I had only one already made quilt when a dear friend was diagnosed. I called my DH to bring it right then. Later I offered to swap for a more complex one. She said, "This is the quilt that healed me." Feelings matter greatly.

  7. #7
    Senior Member LLWinston44's Avatar
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    Okay, so no on the pink and white. I agree. I can save that for the "after" quilt.
    I did think maybe a rag quilt, but what kind of pattern would I do? I see they are I spy style, how could I make it more.... Pretty?? I'll search around. Is flannel more expensive than cotton?? Not trying to be miserly, but we are (like everyone else) on a super tight budget. I usually buy from the sale wall at the LQS and I don't remember seeing flannel. Maybe I'll go check it out tomorrow.

  8. #8
    Super Member Vanuatu Jill's Avatar
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    Quote Originally Posted by LLWinston44
    Okay, so no on the pink and white. I agree. I can save that for the "after" quilt.
    I did think maybe a rag quilt, but what kind of pattern would I do? I see they are I spy style, how could I make it more.... Pretty?? I'll search around. Is flannel more expensive than cotton?? Not trying to be miserly, but we are (like everyone else) on a super tight budget. I usually buy from the sale wall at the LQS and I don't remember seeing flannel. Maybe I'll go check it out tomorrow.
    You can do your rag quilt without a pattern! It is really easy. I just did my first without a pattern, though I did ask for help a little late-things I discovered : decide on a size of square. I used 8" flannel, with two matching squares per block (one is the backing, so the back design will be the same as the front, only the front has all the fringe, and the back are straight seams. I used Warm and Natural batting, which I wouldn't use again unless I wanted a REALLY warm quilt. I would stick to a low-loft poly, or just another layer of flannel in between. If using batting, make sure you cut it smaller than the flannel, so when you make your seams (mine were 3/4"), the batting isn't caught in the seam. Check the tutorial on the board, and go from there. Flannel isn't any more than fabric-is is usually less expensive. They say do not pre-wash your flannel, but wash it after it is done to make the fringe soft and fluffy. I pre-washed mine with color catchers anyway, then washed again with 2 color catchers, and the purple ran on the white, but the fringe fluffed just fine. You might find a lovely print, then pull a color or two from that print and make it simple on yourself. Even a variety of one color looks nice. Or you can go scrappy, making it with a variety of flannels in no particular order. You will find a wide variety of solids or mottled to go with most prints.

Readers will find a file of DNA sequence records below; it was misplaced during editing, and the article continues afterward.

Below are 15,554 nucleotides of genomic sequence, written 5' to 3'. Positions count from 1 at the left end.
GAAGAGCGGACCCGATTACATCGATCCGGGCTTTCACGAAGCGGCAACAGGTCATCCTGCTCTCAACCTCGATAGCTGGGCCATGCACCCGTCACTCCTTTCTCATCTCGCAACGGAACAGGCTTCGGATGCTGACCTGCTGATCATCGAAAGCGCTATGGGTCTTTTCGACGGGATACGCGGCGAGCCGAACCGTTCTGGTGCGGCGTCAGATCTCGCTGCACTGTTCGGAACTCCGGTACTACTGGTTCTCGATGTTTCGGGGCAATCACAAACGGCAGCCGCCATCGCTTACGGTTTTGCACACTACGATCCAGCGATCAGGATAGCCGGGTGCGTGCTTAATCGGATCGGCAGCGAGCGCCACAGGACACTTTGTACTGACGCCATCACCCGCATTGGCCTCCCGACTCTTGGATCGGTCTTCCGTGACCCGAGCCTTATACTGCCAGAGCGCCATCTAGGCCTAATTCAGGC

9. #9
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    How about rainbow colors if you don't know her favorite color. Or make something with hearts. Some have made log cabins into a heart or make a postage stamp type quilt which form a great big heart. You could always put flannel on the back for softness. Good luck and I hope all goes well for her.

  10. #10
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    Sorry about your friend's health....but, she is very luckily to have a friend like you. I am sure whatever you piece together willl make a lovely quilt and she will cherish it.

  11. #11
    Super Member sandyl's Avatar
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    Quote Originally Posted by margoee
    Sorry about your friend's health....but, she is very luckily to have a friend like you. I am sure whatever you piece together willl make a lovely quilt and she will cherish it.
    She will love whatever you make for her. You are a wonderful friend.

  12. #12
    Super Member orangeroom's Avatar
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    I understand your will to make her something that will keep her warm and show her what she means to you.